When you’re caught in a heavy rain, a true torrential downpour, you’re incredibly grateful for that umbrella you thought to pack. Providential you checked the weather this morning and happened to have a massive umbrella in your car, right? As you walk down the street during the storm, the rain hits the umbrella and streams down the sides of it. The wind still manages to send a bit spraying your way and your shoes are wet but by and large you are protected. The worst of it is kept from you and when you arrive at your destination you look pretty close to the way you’d intended. Some of the people showing up are so soaked they appear to have showered fully-clothed. They were without any shelter from the weather.
I was talking with a friend recently who is going through some life storms right now. He mentioned how he didn’t know what he would do without his wife’s love and support. I completely understood what he meant—she is his "umbrella". She’s not able to speak and make the storm go away or even lessen. She’s human after all. Yet by the way that she shows up to his needs—caring for and encouraging him—she reduces its effect on him. She helps deflect some of the downpour. She says with her actions, “I’m here. I love you. I will take on what I can to help. Let me share in your burden.”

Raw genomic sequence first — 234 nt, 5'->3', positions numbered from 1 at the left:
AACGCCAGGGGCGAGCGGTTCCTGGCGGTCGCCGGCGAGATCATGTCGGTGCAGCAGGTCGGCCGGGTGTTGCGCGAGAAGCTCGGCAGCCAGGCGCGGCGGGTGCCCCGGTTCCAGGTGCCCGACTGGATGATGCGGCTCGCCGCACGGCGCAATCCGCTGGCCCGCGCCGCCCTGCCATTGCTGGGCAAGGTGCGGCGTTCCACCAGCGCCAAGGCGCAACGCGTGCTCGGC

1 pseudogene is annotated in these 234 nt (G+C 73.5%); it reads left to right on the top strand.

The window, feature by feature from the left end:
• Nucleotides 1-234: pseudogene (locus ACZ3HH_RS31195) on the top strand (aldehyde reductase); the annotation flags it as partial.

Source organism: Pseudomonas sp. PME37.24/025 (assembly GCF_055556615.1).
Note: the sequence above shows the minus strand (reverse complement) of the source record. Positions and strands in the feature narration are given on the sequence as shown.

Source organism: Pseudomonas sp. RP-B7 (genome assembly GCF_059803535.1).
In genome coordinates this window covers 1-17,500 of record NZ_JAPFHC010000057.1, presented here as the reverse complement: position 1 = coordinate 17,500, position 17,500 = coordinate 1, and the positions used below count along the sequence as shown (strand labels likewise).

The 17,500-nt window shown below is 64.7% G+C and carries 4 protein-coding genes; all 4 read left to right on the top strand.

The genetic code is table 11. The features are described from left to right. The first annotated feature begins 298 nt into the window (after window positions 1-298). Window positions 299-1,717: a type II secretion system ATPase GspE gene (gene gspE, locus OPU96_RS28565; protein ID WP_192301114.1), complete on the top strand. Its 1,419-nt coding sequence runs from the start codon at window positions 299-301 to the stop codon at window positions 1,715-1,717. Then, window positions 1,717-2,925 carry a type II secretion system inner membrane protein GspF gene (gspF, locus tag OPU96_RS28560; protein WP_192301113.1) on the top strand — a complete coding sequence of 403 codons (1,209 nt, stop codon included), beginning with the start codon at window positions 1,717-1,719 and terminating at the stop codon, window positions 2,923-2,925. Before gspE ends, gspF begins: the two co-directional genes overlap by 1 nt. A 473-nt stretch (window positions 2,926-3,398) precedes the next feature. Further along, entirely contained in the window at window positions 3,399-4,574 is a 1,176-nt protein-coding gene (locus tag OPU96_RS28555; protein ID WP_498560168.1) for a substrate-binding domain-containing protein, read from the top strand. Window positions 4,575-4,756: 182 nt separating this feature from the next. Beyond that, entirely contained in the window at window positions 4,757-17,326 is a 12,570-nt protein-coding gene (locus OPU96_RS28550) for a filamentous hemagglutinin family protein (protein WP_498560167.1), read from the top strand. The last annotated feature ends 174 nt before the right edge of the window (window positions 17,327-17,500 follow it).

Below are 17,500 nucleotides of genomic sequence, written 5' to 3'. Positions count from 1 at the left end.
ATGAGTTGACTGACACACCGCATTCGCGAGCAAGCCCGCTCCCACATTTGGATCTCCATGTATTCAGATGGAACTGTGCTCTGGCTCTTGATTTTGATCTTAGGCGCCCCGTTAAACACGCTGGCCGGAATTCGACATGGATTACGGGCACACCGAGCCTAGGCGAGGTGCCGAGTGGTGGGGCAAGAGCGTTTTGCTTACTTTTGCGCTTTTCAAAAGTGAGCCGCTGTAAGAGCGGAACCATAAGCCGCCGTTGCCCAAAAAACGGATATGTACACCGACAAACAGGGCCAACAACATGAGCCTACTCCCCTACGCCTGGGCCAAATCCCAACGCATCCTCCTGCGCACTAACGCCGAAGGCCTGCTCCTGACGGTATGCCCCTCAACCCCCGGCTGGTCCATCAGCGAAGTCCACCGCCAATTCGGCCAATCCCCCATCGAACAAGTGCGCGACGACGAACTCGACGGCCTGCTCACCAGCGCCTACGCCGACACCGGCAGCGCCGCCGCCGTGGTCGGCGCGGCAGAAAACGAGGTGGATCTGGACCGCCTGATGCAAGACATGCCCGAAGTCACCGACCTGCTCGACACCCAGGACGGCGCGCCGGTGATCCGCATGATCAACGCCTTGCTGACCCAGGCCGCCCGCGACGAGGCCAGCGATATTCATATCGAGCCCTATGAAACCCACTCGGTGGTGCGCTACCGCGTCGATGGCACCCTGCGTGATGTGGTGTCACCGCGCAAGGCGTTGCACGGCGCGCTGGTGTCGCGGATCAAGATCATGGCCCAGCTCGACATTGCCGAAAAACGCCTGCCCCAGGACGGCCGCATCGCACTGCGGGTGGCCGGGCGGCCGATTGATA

This is all so familiar not because I am inside their marriage but because I was in a marriage like that, once upon a time. Chris, more often than not, was my umbrella. He sacrificed greatly of himself (and often) to be safety and shelter for me. There were times when it was my turn to do the same for him as well and I believe he would say that I rose to the occasion. In any healthy relationship there must be a reciprocal cycle…
One of the tricky things about my life now is that I used to know exactly who to run to when everything in life got hard and overwhelming. I’m not talking about Jesus—because that part has remained constant. I am talking about the physical human being who I can go to for a hug or a calming word... I have so many people that love me, that I love in return, and that I trust. I am grateful to be blessed in that way. The problem is, who should I go to when things get to be too much? Whose turn is it for me to emotionally burden? Do I talk to my mom, my surrogate dad, a friend? Who is likely to pick up their phone in my moment of crisis? Who will want to listen to me in this not so happy moment?
When you’re married like I was married—to someone that’s your best friend—there was nothing to consider. I wanted to talk to Chris first, about anything and everything. If I was hurting, it might be enough for him to hold me in his arms and say nothing. There were moments when he would pray for me, my hand in his, asking the Lord to intervene on my behalf. Then there was the simple phrase, “I love you,” which I knew I could take as his promise that he would literally lay down his life for me if it came to that.
Chris was my umbrella. Only Christ Jesus can remove the storms, but for many years he used Chris to help me get through them. I miss the simplicity of that.